Yale Law Journal Forum, November 2014, pp. 117-130
14 Pages Posted: 11 Nov 2014
Date Written: November 9, 2014
The persistently dire global shortage of transplantable human organs has renewed debate about ending the ban on compensation for organ donation. This Essay contributes to that debate by exploring the regulatory implications of establishing a legal market for cadaveric organs wherein the donor’s estate would be permitted to sell the decedent’s organs posthumously and distribute the proceeds to the donor’s heirs or beneficiaries. Drawing insight from the time-tested experience of inheritance law in implementing donative intent, this Essay offers suggestions for the development of registration procedures and default rules for the posthumous sale of human organs. It argues that registration procedures must be sufficiently secure to prevent fraud and undue influence, but that security features should be narrowly tailored and non-burdensome in order to avoid creating a procedural deterrent to donor registration. For individuals who die without registering their anatomical intent, it argues that default rules should respect the autonomy, privacy, and religious liberty interests of non-donors by presuming that decedents prefer to prohibit the postmortem sale of bodily remains absent an affirmative indication of intent to donate.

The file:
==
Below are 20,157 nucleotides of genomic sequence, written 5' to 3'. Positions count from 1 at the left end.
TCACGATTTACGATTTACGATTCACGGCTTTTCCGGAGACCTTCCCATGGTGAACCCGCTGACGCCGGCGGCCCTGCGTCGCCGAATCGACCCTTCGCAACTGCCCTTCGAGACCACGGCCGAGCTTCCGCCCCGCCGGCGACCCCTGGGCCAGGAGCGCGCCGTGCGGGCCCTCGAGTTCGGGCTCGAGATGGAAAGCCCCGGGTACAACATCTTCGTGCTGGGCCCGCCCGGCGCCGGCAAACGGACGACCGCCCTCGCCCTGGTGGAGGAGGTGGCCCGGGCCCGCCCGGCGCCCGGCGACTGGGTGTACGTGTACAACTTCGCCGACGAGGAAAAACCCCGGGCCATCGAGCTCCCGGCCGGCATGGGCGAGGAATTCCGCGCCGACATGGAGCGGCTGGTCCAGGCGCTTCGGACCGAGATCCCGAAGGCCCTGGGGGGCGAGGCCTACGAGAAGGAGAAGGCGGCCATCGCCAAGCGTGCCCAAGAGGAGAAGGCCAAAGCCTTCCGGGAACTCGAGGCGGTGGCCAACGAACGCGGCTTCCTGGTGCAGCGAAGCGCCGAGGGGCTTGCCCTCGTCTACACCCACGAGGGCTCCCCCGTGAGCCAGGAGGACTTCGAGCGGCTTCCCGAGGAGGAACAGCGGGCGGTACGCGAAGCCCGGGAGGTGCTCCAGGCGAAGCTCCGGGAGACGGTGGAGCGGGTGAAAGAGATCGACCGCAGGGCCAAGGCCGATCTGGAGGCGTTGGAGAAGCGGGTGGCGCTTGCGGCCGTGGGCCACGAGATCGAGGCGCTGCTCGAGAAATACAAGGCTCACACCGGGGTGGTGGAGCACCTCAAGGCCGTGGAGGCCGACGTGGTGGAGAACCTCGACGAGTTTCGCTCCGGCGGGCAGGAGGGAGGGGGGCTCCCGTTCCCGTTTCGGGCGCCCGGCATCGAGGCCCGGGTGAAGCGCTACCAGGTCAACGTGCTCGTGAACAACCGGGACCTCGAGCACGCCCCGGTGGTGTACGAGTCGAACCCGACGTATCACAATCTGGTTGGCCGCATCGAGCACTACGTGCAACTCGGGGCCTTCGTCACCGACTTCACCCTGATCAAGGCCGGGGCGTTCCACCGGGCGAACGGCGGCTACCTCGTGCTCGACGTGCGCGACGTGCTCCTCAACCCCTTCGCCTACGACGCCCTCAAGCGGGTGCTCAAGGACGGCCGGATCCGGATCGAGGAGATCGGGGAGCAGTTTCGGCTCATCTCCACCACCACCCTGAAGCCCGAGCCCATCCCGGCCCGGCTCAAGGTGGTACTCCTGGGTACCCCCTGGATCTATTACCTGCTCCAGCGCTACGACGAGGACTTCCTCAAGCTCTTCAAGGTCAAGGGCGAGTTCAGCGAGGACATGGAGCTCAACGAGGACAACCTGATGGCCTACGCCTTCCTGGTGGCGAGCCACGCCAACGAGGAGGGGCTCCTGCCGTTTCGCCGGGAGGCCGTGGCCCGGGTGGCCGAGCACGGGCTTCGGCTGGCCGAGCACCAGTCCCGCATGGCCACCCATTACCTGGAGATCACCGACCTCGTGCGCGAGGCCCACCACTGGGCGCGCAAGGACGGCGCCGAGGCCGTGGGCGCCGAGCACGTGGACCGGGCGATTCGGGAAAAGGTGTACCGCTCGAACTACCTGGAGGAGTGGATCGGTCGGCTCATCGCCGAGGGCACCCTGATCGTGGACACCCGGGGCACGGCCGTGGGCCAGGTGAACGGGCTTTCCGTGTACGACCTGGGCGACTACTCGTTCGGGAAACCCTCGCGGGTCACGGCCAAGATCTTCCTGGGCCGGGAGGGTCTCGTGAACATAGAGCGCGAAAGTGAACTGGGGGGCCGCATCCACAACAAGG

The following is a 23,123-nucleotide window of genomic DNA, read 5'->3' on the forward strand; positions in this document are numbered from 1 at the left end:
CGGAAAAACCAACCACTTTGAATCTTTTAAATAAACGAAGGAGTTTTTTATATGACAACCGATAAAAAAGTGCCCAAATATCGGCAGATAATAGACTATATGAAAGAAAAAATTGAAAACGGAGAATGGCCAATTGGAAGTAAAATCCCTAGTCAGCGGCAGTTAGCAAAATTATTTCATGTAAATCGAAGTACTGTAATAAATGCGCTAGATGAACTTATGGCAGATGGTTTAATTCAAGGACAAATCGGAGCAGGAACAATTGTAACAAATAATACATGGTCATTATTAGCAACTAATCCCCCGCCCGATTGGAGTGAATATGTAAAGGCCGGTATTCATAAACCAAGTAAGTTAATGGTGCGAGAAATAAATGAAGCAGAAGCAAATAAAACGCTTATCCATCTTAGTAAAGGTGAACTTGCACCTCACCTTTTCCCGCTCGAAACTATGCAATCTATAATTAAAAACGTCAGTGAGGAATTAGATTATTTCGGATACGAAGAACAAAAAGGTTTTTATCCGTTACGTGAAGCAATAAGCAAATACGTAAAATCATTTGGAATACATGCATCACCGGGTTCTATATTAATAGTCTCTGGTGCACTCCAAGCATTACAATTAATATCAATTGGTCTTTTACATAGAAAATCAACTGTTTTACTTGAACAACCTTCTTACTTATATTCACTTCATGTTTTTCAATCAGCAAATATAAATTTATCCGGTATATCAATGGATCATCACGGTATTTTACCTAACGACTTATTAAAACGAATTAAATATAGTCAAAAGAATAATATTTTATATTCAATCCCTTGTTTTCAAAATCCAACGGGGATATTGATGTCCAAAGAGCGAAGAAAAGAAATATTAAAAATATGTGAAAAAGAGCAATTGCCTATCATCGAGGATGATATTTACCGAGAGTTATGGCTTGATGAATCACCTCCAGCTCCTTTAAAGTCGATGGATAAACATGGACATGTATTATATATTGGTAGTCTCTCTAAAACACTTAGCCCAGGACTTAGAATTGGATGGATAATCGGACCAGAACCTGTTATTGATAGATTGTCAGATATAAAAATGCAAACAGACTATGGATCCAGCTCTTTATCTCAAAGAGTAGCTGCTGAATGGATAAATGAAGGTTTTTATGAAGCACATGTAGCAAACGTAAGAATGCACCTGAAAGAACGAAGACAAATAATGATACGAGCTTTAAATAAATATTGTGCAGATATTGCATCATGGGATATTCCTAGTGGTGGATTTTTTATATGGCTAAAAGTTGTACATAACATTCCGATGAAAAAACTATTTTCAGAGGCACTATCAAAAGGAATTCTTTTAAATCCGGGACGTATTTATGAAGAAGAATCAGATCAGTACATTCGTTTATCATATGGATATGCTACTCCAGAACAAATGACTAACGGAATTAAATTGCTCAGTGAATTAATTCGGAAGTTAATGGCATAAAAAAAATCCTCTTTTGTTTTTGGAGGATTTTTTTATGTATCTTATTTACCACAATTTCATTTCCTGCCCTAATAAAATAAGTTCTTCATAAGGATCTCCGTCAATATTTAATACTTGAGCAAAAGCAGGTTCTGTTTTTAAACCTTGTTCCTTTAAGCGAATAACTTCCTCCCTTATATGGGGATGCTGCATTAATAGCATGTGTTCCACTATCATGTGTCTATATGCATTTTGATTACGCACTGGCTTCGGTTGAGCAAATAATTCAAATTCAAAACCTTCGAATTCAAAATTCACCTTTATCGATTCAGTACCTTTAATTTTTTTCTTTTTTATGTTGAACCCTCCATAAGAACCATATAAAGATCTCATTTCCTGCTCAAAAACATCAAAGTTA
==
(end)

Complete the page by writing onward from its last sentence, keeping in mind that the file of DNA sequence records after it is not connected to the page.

Keywords: organ, donation, transplant, donative, intent, intestacy, inheritance law, Wills act
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